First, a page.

Researching my latest book, ‘Wealth and Notability: the Lockwood, Day and Metcalfe Families of Yorkshire and London’, unearthed some surprising new findings about Margaret Lockwood’s family background. She clearly knew much more than she was prepared to reveal in her autobiographies, or to her 1989 biographer, Hilton Tims.
My own book tells the story of an extraordinary group of families, and their contingent of successful and notable people. It is one of two books that has emerged from many years of painstaking research into my wife’s family history. We have long known she has a large number of both notable and notorious ancestral connections, far more fascinating than my own, and a frequent jest is that she could have a whole series of ‘Who Do You Think You Are?’ just to herself. One of her ancestral lines is the talented and influential Lockwood family of Doncaster, from which Margaret Lockwood was also descended.
The earliest Lockwood we can identify with certainty is Margaret Lockwood’s great-great-great-grandfather, Joseph Lockwood (c1758-1837), a self-made man, twice Mayor of Doncaster, builder, sculptor, monumental mason and part owner of the Levitt Hagg limestone quarries near to the town. Some of the neo-Hellenic memorials designed by him and his son, also Joseph (1785-1842), are still around, one being inside the Parish Church at Blyth in Nottinghamshire. They suggest an artistic talent that was passed widely on to their descendants, notably Margaret Lockwood’s great-grandfather, Henry Francis Lockwood (1811-1878), the architect responsible for the Gothic design of Bradford Town Hall, the Corinthian Bradford St. George’s Hall, the philanthropic company town of Saltaire, and around a hundred other public and private buildings in Yorkshire, London and elsewhere.
Success is often seen to run in families, and so we should not be surprised to find that the elder and younger Joseph had other notable descendants. These include:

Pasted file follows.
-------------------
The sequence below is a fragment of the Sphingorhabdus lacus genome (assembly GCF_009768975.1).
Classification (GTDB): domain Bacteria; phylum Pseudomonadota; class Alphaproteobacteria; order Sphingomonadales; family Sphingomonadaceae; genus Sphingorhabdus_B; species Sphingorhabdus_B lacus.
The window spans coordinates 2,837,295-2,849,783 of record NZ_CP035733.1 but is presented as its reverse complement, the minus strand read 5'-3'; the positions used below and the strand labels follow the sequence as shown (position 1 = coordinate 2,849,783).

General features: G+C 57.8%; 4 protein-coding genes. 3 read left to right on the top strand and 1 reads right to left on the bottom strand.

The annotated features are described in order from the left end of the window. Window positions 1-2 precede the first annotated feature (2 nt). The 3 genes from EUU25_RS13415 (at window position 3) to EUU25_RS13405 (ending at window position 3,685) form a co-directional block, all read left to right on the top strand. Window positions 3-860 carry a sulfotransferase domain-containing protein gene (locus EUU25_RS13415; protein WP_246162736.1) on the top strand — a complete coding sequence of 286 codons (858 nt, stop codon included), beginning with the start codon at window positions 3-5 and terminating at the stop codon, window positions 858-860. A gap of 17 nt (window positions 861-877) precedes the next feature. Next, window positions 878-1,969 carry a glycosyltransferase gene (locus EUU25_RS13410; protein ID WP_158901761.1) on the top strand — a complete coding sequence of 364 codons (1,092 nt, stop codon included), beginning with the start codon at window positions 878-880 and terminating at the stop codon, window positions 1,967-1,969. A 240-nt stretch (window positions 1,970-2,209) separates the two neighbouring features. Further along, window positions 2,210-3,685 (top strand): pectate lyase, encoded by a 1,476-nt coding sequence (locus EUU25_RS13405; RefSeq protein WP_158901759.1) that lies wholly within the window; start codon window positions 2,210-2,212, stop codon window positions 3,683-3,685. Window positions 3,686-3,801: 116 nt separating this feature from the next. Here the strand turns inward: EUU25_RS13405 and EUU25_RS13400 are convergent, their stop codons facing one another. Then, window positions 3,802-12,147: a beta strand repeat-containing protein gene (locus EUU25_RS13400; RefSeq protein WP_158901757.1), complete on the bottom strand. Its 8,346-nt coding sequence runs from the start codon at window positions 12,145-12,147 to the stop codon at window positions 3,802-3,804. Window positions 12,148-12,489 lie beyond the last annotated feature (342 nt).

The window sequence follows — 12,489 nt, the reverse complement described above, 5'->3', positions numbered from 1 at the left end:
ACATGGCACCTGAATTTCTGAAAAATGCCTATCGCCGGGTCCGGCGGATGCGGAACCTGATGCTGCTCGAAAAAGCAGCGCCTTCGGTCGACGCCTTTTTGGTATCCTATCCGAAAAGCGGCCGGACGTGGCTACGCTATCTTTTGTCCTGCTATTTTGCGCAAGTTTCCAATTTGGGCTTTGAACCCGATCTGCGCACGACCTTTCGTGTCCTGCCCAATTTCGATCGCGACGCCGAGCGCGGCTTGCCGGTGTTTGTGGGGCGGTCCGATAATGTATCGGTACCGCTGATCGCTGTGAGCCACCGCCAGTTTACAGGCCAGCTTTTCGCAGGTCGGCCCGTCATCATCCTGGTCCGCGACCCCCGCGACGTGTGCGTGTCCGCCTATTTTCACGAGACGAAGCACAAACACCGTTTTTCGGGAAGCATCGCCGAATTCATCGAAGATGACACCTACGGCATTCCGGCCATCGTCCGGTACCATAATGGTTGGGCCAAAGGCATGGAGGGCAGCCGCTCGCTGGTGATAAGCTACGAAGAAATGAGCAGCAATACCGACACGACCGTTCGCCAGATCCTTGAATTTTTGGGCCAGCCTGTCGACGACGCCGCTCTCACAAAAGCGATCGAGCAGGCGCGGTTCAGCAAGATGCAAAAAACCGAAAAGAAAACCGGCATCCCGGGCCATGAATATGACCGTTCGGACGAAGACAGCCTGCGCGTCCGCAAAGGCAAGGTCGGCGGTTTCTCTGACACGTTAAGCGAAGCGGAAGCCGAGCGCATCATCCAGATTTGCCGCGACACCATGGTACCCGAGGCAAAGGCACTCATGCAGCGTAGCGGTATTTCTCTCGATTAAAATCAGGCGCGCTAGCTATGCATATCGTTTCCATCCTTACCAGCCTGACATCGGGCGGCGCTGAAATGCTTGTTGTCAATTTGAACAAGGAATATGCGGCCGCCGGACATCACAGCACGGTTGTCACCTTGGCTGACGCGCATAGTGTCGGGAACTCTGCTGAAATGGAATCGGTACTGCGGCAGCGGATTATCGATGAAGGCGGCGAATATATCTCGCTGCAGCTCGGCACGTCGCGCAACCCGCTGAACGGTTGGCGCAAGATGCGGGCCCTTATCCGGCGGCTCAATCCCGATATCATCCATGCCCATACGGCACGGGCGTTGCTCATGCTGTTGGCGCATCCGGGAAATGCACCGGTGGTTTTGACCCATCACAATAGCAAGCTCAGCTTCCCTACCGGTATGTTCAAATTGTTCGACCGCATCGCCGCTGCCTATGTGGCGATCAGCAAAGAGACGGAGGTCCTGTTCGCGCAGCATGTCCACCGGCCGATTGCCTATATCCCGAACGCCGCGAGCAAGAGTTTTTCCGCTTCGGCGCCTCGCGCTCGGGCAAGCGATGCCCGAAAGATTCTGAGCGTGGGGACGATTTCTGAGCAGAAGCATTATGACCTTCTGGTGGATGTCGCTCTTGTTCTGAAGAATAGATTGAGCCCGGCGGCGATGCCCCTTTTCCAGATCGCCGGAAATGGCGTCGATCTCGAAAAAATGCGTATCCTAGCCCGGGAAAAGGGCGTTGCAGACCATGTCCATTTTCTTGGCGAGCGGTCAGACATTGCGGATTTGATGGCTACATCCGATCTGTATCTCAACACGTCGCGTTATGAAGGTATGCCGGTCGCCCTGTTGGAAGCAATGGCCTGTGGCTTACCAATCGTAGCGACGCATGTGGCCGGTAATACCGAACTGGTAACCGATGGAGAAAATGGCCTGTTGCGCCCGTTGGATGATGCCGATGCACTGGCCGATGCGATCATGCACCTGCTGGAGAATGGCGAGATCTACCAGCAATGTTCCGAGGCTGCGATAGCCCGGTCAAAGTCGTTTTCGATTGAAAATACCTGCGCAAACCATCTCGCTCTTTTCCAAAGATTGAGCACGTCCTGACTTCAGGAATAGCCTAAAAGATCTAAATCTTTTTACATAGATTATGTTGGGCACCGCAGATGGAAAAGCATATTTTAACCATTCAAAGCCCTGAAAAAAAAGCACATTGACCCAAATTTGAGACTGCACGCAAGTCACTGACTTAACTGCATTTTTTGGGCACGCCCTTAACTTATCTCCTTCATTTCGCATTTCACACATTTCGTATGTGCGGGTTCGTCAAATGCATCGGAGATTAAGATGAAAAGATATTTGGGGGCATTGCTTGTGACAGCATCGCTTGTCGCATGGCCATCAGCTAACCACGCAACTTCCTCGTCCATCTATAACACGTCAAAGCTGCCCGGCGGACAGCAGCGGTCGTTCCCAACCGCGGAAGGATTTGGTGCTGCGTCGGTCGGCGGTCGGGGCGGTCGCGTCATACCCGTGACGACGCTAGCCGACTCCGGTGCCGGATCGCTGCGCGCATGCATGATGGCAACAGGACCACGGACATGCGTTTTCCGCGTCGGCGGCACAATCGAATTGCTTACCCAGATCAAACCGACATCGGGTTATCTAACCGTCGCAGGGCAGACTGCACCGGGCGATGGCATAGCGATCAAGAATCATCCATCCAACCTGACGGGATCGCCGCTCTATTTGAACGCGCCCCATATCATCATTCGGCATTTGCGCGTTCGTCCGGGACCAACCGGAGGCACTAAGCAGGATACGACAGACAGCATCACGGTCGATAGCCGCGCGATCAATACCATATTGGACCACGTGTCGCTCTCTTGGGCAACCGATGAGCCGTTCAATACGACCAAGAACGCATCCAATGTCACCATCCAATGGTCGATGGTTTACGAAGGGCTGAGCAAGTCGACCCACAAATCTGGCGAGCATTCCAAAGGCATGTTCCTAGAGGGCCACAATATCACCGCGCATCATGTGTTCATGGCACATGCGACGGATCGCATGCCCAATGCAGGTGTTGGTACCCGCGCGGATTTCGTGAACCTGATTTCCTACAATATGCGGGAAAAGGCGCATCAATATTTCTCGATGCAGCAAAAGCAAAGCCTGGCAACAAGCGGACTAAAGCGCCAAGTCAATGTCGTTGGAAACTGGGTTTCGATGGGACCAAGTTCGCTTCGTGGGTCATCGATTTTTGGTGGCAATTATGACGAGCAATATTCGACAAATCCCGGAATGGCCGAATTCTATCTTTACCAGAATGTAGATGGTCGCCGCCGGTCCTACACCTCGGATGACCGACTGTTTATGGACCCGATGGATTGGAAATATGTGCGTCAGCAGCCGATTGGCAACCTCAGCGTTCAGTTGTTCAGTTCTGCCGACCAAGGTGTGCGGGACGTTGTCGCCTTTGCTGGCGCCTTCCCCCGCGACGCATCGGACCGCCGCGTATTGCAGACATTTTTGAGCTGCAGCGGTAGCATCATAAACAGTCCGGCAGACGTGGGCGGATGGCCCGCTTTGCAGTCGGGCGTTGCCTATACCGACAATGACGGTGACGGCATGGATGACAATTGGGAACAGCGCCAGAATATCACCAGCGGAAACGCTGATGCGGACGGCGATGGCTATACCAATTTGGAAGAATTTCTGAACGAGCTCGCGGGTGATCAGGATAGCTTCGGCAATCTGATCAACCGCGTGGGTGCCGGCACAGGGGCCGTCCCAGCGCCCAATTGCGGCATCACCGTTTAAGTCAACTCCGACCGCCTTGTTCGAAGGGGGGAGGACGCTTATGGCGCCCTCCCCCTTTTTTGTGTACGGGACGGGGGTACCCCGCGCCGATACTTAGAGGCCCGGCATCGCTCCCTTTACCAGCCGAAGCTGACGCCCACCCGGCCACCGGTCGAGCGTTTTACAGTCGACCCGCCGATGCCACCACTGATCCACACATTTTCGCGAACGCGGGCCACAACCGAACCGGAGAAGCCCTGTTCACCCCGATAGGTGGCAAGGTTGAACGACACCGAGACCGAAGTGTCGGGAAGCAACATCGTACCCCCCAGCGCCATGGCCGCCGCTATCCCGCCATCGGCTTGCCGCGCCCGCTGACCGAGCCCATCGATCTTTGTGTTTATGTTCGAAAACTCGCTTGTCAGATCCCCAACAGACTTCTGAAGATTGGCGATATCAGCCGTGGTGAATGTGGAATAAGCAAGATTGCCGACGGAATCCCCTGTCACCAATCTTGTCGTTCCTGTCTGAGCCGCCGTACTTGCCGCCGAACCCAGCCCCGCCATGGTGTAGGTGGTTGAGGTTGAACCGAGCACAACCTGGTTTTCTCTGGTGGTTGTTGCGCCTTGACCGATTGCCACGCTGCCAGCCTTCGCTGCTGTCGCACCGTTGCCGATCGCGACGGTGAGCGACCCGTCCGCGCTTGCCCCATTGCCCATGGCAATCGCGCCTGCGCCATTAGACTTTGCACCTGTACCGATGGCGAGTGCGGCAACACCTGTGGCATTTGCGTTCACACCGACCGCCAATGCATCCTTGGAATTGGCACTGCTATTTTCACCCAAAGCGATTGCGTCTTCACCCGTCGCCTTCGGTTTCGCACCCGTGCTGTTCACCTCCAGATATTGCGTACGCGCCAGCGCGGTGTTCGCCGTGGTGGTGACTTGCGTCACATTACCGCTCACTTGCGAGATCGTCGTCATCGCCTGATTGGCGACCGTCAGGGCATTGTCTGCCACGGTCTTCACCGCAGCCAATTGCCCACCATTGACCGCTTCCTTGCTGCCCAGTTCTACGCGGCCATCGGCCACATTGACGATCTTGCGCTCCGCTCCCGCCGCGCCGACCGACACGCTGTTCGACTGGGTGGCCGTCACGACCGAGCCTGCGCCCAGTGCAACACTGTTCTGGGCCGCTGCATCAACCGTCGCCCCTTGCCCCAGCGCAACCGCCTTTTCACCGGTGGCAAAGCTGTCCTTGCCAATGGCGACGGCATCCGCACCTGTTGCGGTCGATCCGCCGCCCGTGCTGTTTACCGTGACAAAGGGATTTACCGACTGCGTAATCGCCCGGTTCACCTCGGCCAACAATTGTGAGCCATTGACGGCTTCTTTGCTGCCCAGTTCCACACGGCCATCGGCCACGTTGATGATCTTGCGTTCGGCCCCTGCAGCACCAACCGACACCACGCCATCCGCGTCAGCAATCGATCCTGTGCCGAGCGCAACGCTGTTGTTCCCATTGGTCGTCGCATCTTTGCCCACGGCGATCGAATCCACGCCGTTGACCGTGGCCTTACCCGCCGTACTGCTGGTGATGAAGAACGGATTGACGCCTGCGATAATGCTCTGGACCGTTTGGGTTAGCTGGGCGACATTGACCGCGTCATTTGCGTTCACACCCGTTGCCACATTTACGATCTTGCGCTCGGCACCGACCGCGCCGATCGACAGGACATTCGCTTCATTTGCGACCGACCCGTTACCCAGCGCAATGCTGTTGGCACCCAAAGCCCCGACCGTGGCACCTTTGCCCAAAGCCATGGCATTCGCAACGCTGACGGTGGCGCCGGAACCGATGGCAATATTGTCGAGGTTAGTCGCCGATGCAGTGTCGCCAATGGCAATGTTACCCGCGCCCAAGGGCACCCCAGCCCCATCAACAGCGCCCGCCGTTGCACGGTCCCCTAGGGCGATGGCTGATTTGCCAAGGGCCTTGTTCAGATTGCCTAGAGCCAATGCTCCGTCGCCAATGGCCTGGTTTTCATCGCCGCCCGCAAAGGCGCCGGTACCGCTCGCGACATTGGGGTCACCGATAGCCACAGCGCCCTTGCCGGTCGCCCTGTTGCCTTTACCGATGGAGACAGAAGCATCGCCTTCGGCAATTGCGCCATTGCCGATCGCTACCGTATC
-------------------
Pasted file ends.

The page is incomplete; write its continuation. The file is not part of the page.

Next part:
Sir Frank Lockwood Q.C. (1846-1897) who served as Liberal M.P. for York, and as Her Majesty’s Solicitor General. He led the prosecution of Oscar Wilde’s retrial in 1895. He was also well-liked for his humorous cartoons of courtroom and Parliamentary scenes, a further instance of the Lockwood artistic gene.
Louis Lockwood (1864-1907), another architect, who made a name for himself in St. Paul, Missouri. His houses, such as Jared Howe’s house in West Grand Avenue, are admired to the present day.
Sir Joseph Flawith Lockwood (1904-1991) who became head of the EMI corporation and was responsible, among other things, for the Abbey Road studios and dealings with The Beatles. He also served for a decade as chair of the Royal Ballet. One of his brothers, a businessman, was twice kidnapped by guerrillas in Argentina. Another brother founded the Lockwood Donkey Sanctuary in Surrey, and once threatened to sue the Queen and Captain Mark Phillips for cruelty when Phillips was riding the Queen’s horse in the Badminton Horse Trials.
The actor Timothy West. His father was also a successful actor, Harry Lockwood West (1905-1989), and earlier members of their family owned and edited the Doncaster Chronicle newspaper.
We should also mention Charles Day (c1783-1836), brother of the younger Joseph Lockwood’s wife, Susannah Day (1785-1857), who made a colossal fortune from ‘Day and Martin’ blacking. His wealth passed widely around the family, providing all kinds of social and educational privileges. Joseph and Susannah’s son, Henry Francis Lockwood the architect (Margaret Lockwood’s great-grandfather) married a first cousin who was also a member of the Day family, thus receiving a double share of Charles Day’s fortune. It seems likely that it was Charles Day who helped him train under one of the leading architects of the time, and Charles Day’s money that enabled him to set up his own architectural practice.
As well as artistic talent, another trait that seems to run through the family is what I refer to as the ‘Lockwood jaw’. Many of them have a long lower jaw tending towards what dentists refer to as an underbite, which is often visible in family photographs. It is apparent in Henry Francis Lockwood on the back cover of my book, and especially in Henry’s granddaughter Constance Metcalfe Lockwood whose portrait appears on the front. Sir Frank Lockwood’s sister, Lucy Ellen and her son Frank Lockwood Atkinson had it, and the portrait of the elder Joseph Lockwood on the BBC Your Paintings website also shows indications. It still appears in some present-day descendants. I can probably get away with pointing to Timothy West as an example, but I won’t embarrass anyone else by naming names.
Margaret Lockwood’s own grandfather and father did not, however, have such successful lives. When Hilton Tims wrote his biography of Margaret Lockwood in 1989, there was no way he could have efficiently searched through overseas newspapers and other sources as the technology was not yet sufficiently developed, and so the life story of her grandfather, Francis Day Lockwood (1851-1907), was entirely hidden from him. He says simply that he “retreated into obscurity” and assumes he was earning a good living somewhere abroad as an architect.